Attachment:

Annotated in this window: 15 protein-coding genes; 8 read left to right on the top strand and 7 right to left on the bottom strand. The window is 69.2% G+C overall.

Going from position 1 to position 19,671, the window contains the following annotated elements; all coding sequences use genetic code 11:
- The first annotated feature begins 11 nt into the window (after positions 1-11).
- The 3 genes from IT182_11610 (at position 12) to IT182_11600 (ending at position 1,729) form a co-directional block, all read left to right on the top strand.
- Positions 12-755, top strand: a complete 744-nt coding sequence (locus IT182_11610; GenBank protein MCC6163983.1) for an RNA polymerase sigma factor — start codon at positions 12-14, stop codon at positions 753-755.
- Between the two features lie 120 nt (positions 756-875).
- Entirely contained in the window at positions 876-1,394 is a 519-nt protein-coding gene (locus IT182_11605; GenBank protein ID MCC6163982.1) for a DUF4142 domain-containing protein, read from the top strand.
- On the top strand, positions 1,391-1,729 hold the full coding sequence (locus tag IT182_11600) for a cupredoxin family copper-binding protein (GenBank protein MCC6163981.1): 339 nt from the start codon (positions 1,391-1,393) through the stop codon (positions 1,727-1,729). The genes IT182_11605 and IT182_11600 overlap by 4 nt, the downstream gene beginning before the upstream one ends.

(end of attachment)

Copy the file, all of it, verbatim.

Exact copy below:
Annotated in this window: 15 protein-coding genes; 8 read left to right on the top strand and 7 right to left on the bottom strand. The window is 69.2% G+C overall.

Going from position 1 to position 19,671, the window contains the following annotated elements; all coding sequences use genetic code 11:
- The first annotated feature begins 11 nt into the window (after positions 1-11).
- The 3 genes from IT182_11610 (at position 12) to IT182_11600 (ending at position 1,729) form a co-directional block, all read left to right on the top strand.
- Positions 12-755, top strand: a complete 744-nt coding sequence (locus IT182_11610; GenBank protein MCC6163983.1) for an RNA polymerase sigma factor — start codon at positions 12-14, stop codon at positions 753-755.
- Between the two features lie 120 nt (positions 756-875).
- Entirely contained in the window at positions 876-1,394 is a 519-nt protein-coding gene (locus IT182_11605; GenBank protein ID MCC6163982.1) for a DUF4142 domain-containing protein, read from the top strand.
- On the top strand, positions 1,391-1,729 hold the full coding sequence (locus tag IT182_11600) for a cupredoxin family copper-binding protein (GenBank protein MCC6163981.1): 339 nt from the start codon (positions 1,391-1,393) through the stop codon (positions 1,727-1,729). The genes IT182_11605 and IT182_11600 overlap by 4 nt, the downstream gene beginning before the upstream one ends.